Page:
DENVER — This is how you start a riot in an NBA locker room:
Break out a bracket. Sure enough, just as I slipped the blank sheet to Nuggets forward Darrell Arthur, the lobbyists infiltrated his locker space, school pride in tow.
"How far you got Baylor?" Quincy Miller wanted to know.
"North Carolina?" Ty Lawson hollered from across the room.
Aaron Brooks ducked over with his inquiry: "Where's Oregon at?"
"They're up here against BYU," Arthur said, pointing to the West Region of the NCAA Tournament. "They lost already. Sorry, they're done."
"Wowww," Brooks said, shooting a glance of disapproval. "You did that?"
He did that.
My man Darrell Arthur has the chops to do that. He actually won the bracket. Not an office pool, the Warren Buffet $1-billion shindig or a random online challenge.
Arthur won the real bracket. He's an NCAA champion, a member of the 2008 champs from Kansas. Along with Carolina's Lawson, Arthur was one of two national champs in the Nuggets locker room prior to Wednesday's game against the Pistons.
This assignment might be tougher than winning a title was: build the perfect bracket for The Gazette. The NCAA Tournament erupts today. "Let's do this," Arthur said.
Yes, let's do this. Here's how a bracket is done, according to a bracket champion.
The No. 1 seeds — Florida, Virginia, Arizona and Wichita State — will avoid the all-time upset. "I don't see a 16 seed beating a 1 seed — yet," Arthur said.
"Some day, it's going to happen. But I don't see it happening this year."
Stick with the chalk in these Thursday-Friday games, he advised. His early upsets are limited to Stanford over New Mexico ("They played a tougher schedule") and BYU over Oregon ("Just to make Aaron Brooks mad").
Take back all those mean things you say about Kansas, Buffs fans. Arthur likes Colorado to beat Pittsburgh. Alas, the road ends Saturday against Florida.
For a Kansas guy, Kentucky-Kansas State is the toughest pick. Old rivalries die hard. "I can't like either one of 'em," Arthur said. Forced to choose, he rolls with K-State.
"I won't be rooting for that game, though," he said.
On their national championship run in 2008, Arthur's Jayhawks withstood the brilliant Davidson squad led by Steph Curry in the Elite Eight.
"He was a monster," Arthur said. Yes, Nuggets fans would agree.
So how does he choose an upset special — such as Davidson — in his bracket?
"Try to see who's hot. Who shoots it well?" Arthur said. "That's a big thing, who can shoot the 3. The team that shoots well can become the Cinderella story."
With that mind, his bracket advice is to steer clear of teams that depend heavily on the 3-point shot. As the tournament moves forward, their shooting legs can wilt.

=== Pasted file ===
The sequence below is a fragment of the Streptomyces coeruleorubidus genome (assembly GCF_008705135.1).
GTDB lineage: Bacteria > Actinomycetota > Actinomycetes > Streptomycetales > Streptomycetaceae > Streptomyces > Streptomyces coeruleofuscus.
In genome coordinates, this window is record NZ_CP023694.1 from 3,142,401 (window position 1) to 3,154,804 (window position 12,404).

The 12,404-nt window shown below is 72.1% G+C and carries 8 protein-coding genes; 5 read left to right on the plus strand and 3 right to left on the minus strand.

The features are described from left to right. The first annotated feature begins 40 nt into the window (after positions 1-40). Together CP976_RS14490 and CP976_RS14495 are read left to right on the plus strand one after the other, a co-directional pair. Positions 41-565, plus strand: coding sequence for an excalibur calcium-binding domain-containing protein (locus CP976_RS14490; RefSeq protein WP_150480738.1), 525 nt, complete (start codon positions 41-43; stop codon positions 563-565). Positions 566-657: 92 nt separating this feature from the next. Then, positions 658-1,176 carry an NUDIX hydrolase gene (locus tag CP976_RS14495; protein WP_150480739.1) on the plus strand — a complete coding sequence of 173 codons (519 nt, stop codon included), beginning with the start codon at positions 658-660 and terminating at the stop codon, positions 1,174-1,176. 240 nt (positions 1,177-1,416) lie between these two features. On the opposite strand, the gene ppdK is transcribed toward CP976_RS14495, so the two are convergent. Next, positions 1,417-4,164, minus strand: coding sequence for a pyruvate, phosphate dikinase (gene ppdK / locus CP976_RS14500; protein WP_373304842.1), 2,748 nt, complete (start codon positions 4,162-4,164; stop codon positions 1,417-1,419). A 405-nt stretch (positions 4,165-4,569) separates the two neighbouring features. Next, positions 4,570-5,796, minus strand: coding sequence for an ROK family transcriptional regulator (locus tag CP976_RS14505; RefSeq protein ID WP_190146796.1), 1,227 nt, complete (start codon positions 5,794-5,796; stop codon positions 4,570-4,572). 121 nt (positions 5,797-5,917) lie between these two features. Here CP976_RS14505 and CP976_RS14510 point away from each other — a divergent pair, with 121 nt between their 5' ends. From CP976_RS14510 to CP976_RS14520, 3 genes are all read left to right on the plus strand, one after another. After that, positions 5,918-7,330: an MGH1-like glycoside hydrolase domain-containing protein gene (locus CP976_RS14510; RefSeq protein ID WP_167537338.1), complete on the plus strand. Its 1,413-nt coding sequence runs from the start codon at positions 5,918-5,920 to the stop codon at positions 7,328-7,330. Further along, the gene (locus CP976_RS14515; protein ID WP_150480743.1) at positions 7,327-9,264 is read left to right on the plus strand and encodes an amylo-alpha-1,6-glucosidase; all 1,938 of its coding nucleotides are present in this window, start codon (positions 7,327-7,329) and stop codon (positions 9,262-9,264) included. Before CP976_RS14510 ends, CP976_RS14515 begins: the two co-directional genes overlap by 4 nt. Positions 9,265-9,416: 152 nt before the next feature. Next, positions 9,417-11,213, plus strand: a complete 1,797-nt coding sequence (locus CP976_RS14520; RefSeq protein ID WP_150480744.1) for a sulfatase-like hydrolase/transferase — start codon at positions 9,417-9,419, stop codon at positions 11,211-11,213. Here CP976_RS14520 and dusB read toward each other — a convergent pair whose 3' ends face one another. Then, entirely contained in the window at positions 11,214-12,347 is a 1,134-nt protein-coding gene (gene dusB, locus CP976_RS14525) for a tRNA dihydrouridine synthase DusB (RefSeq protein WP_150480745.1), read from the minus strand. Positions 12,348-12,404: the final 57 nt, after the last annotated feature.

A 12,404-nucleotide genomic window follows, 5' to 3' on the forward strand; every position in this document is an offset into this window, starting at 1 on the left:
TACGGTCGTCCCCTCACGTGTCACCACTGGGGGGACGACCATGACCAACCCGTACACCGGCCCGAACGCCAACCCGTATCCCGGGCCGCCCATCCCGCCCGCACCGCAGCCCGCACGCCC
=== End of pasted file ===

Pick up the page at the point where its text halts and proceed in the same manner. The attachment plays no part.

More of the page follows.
"That's happened with Duke before, a team with great shooters," Arthur said. "But you've got to have some interior guys, too."
After Arthur scraps my Zags in the third round — "Arizona's defense is crazy," he said — we're on to the Sweet 16. This is where the contenders separate from the cool stories. "The pressure goes up the further you play," he said. "Guys start to get tight."
In the Sweet 16, Arthur likes Arizona over Oklahoma, Wisconsin over Creighton, Louisville over Wichita State, Duke over Michigan, Villanova over Iowa State, Michigan State over Virginia, Florida over VCU and Kansas over Syracuse.
"When you go against that (Syracuse) zone, you just have to attack that middle," he said. "Once you attack that middle, everything else opens up."
As Arthur continued to study his bracket, the locker room continued its bracket trash talk. Lawson said his Tar Heels are a Sweet 16 team. Brooks said his Ducks are bound for the Final Four. Russia's Timofey Mozgov searched for goofy YouTube videos.
"Watch out for Baylor," Miller warned. "We're going to the Final Four."
Old allegiances die hard, too. Arthur's Final Four: Michigan State, Louisville, Arizona and, yes, Kansas. What's the secret to becoming an NCAA champion?
"You have to play defense. You have to lock up," Arthur said. "And you've got to have great possessions offensively. You can't waste possessions."
And the secret to a perfect bracket?
"It's a bunch of luck, honestly," he said with a laugh. "I had a bunch of teams last year that I felt great about. And then by the end of the first weekend, they're all at home."
Ignoring the bracket banter around his locker, Arthur settled on the 2014 national champion. He likes Kansas and Arizona in the title game. Kansas cuts the nets.
Rock, chalk it up.
The bracket champ has spoken.